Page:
Genome Editing Improves Blood Clotting in Mice with Hemophilia B
Scientists have used a gene therapy tool that acts like intelligent molecular scissors to correct the key gene defect in mice with hemophilia B.
Scientists have used a gene therapy tool that acts like intelligent molecular scissors to correct the key gene defect in mice with hemophilia B, a disease that can lead to uncontrolled bleeding. The intervention improved the animals’ blood clotting enough that their severe disease was reduced to a mild form.
Hemophilia B affects about 3,000 men and boys in the United States. People with hemophilia can experience uncontrolled bleeding, including spontaneous and life-threatening bleeding into the joints or the central nervous system. In severe cases, patients must undergo a lifetime of clotting factor infusions to control bleeding.
People had already shown you could do this kind of genome editing, but only in cells you could take out, manipulate in the laboratory and put back in the patient.
Katherine A. High
The disease is caused by defects in the blood clotting factor called Factor IX. Repairing that gene defect could eliminate the disease. One possible gene therapy strategy is to use molecular tools called zinc-finger nucleases, which allow scientists to snip out and correct specific DNA defects. So far, this approach has only been used successfully to edit genes in isolated cells, but now, in what may be a significant advance in gene therapy research, Howard Hughes Medical Institute investigator Katherine A. High has broken that barrier. Her team’s work is published in the June 26, 2011, issue of the journal Nature.
Zinc fingers are a natural part of the genetic machinery in organisms from yeast to humans, and each one’s finger-like structure binds to a specific sequence of DNA. By linking these DNA-binding molecules to DNA-snipping enzymes called nucleases, scientists have created molecular scissors that can be targeted to specific parts of the genome.
The zinc-finger approach is more precise than conventional gene therapy, in which whole genes are introduced to cells to counteract the action of mutated genes. When those genes insert into the cell’s genome, it’s anybody’s guess where they’ll land. “There is some possibility of integration of the donated DNA in untoward sites that may, for example, promote tumor formation,” says High explaining one risk of conventional gene therapy. “If you could do genome editing, you could get a site-specific correction.”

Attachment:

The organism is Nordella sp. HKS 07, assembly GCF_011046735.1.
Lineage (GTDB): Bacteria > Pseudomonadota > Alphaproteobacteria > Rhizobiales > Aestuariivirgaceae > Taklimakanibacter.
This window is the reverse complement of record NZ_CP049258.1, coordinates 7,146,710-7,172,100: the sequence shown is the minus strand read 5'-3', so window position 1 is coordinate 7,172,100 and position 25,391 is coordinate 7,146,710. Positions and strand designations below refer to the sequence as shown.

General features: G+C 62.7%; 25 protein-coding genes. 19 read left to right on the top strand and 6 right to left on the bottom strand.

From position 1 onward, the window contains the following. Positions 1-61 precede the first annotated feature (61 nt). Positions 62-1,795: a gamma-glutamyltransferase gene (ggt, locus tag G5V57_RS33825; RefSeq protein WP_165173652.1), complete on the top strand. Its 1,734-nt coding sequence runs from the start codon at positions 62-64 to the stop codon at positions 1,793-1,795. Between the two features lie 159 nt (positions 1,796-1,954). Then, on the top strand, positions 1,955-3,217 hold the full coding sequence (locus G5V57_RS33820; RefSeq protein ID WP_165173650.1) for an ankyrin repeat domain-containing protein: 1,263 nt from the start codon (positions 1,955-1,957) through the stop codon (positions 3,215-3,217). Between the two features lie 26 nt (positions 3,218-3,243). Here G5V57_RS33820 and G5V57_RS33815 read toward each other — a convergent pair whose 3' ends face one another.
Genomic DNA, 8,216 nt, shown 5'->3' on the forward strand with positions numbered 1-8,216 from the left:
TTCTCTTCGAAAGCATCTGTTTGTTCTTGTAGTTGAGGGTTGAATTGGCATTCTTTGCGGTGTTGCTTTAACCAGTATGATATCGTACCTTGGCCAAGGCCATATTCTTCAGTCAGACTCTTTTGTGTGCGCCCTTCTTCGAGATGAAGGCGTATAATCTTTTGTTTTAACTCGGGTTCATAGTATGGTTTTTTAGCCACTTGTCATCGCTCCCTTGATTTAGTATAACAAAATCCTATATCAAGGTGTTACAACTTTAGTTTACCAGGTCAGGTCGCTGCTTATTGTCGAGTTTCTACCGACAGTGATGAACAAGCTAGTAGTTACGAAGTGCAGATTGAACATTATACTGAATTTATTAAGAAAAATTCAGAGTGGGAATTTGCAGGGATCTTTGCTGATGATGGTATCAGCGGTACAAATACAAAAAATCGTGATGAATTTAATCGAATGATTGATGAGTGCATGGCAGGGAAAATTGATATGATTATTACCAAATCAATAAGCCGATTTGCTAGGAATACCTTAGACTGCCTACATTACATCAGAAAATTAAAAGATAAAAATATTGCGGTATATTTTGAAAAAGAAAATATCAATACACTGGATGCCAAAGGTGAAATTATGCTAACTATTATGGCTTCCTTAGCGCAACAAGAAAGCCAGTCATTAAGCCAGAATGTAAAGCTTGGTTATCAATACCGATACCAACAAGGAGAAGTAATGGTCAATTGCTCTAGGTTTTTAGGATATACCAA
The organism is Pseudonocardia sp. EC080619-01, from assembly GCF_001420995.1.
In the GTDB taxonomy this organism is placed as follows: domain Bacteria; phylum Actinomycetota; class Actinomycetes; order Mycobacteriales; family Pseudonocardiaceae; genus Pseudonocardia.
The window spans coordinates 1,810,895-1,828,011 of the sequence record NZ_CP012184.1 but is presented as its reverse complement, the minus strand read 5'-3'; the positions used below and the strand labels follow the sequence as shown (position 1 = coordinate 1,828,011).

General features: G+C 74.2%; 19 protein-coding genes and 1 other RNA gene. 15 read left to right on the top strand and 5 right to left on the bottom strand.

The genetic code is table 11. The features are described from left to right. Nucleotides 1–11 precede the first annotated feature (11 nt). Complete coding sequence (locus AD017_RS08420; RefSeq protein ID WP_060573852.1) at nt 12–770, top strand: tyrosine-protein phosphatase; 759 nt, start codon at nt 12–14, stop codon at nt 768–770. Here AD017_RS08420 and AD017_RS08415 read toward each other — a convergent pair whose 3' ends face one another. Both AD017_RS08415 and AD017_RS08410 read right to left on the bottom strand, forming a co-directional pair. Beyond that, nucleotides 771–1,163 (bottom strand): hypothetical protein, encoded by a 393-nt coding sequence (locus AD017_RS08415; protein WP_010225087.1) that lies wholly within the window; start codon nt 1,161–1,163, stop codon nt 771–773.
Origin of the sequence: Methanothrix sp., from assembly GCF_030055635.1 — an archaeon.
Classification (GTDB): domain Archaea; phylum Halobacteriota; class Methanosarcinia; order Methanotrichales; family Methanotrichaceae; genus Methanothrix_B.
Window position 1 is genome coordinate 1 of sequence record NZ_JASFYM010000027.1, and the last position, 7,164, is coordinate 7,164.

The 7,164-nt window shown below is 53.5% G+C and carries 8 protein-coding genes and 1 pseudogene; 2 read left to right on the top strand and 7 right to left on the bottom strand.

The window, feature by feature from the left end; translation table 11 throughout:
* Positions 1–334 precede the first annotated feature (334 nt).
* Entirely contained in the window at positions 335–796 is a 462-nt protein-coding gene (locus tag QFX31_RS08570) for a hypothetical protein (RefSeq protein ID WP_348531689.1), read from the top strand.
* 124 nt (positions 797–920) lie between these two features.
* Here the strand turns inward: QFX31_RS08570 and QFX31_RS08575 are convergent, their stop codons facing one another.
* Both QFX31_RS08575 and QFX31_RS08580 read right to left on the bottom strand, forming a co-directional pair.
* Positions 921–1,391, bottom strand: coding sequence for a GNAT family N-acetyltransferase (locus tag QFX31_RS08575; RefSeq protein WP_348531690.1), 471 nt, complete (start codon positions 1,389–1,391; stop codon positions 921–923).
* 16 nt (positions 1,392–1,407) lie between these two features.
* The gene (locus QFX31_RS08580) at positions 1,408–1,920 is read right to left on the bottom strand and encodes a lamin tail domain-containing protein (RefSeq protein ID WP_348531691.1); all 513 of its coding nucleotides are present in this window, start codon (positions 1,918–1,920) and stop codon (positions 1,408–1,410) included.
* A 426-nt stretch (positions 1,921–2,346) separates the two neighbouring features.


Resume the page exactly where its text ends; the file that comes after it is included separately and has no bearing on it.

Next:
In laboratory cell cultures, zinc-finger nucleases can be targeted to home to a specific site on the genome and snip double-stranded DNA in two. Sensing the disruption, the cell rushes to repair the break, often by copying nearby homologous DNA. Scientists take advantage of that tendency by administering a strand of flawless DNA designed to correct the mutated gene along with the molecular scissors. If all goes well, the cell’s own DNA repair proteins copy the flawless strand into the cellular DNA, and, voilà, a perfect gene where a broken one once lived.
“People had already shown you could do this kind of genome editing, but only in cells you could take out, manipulate in the laboratory and put back in the patient,” said High, whose lab is at the Children’s Hospital of Philadelphia. In the new work, High’s team repaired the defective gene responsible for hemophilia in living mice, and the correction was maintained in new cells when the treated cells divided.
Key to making this work, High said, was using adeno-associated virus to carry both the DNA strand and the zinc-finger nuclease into the mouse liver. This virus, engineered from naturally occurring parvovirus, heads straight to the liver when injected intravenously. The liver is the main source of the blood clotting factors missing in hemophilia.
To be used for gene therapy, zinc-finger nucleases must be designed to specifically target the defective segment of DNA. Working with collaborators at Sangamo BioSciences, High tested a number of zinc-finger nucleases that the California company had engineered to target various portions of the gene that encodes Factor IX, the clotting factor that fails to work in patients with in hemophilia B.
Serendipitously, the zinc-finger nuclease that most efficiently snipped out the Factor IX DNA was the one that allowed her to simultaneously target all of the gene’s commonly mutated segments. “We didn’t know whether among all of the [zinc-finger nucleases] that were designed, this one would succeed,” she said. “This turned out to be the most efficient, which was fortuitous.”
When the mice with severe hemophilia B were treated with the Factor IX zinc-finger nucleases, the clotting factors in their blood increased to a level that is considered mild disease. Most individuals with hemophilia B have less than 1 percent of normal clotting factors. An increase of clotting factor to 5 percent of normal transforms severe hemophilia into mild hemophilia. “That doesn’t mean you can play football, but it does mean you can play tennis,” High said. “In these mice we got levels ranging from 3 percent to 7 percent.”
“I think that there were a couple of keys to our success,” she said. “We used a highly efficient method of delivery to the liver, and, secondly, the zinc-finger nucleases we used were very efficient.”
High says further work will be needed to translate her team’s work in the laboratory into safe, effective treatments for patients, but the new findings are promising for the future of gene therapy.